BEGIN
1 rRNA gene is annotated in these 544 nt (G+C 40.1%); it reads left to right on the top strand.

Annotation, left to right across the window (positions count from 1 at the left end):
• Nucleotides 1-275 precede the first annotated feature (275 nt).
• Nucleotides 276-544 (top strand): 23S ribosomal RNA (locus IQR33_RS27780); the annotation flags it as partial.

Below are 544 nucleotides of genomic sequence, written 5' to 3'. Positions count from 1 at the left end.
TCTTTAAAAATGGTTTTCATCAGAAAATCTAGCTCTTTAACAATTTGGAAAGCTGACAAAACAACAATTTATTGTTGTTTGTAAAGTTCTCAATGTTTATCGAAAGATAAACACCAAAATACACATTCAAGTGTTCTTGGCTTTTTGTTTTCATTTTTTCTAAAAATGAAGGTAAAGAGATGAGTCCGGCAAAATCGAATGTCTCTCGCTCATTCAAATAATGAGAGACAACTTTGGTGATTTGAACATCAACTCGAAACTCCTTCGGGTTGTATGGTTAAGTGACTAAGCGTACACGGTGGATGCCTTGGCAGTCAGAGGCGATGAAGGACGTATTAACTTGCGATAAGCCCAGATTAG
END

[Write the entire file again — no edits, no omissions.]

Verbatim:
1 rRNA gene is annotated in these 544 nt (G+C 40.1%); it reads left to right on the top strand.

Annotation, left to right across the window (positions count from 1 at the left end):
• Nucleotides 1-275 precede the first annotated feature (275 nt).
• Nucleotides 276-544 (top strand): 23S ribosomal RNA (locus IQR33_RS27780); the annotation flags it as partial.

Below are 544 nucleotides of genomic sequence, written 5' to 3'. Positions count from 1 at the left end.
TCTTTAAAAATGGTTTTCATCAGAAAATCTAGCTCTTTAACAATTTGGAAAGCTGACAAAACAACAATTTATTGTTGTTTGTAAAGTTCTCAATGTTTATCGAAAGATAAACACCAAAATACACATTCAAGTGTTCTTGGCTTTTTGTTTTCATTTTTTCTAAAAATGAAGGTAAAGAGATGAGTCCGGCAAAATCGAATGTCTCTCGCTCATTCAAATAATGAGAGACAACTTTGGTGATTTGAACATCAACTCGAAACTCCTTCGGGTTGTATGGTTAAGTGACTAAGCGTACACGGTGGATGCCTTGGCAGTCAGAGGCGATGAAGGACGTATTAACTTGCGATAAGCCCAGATTAG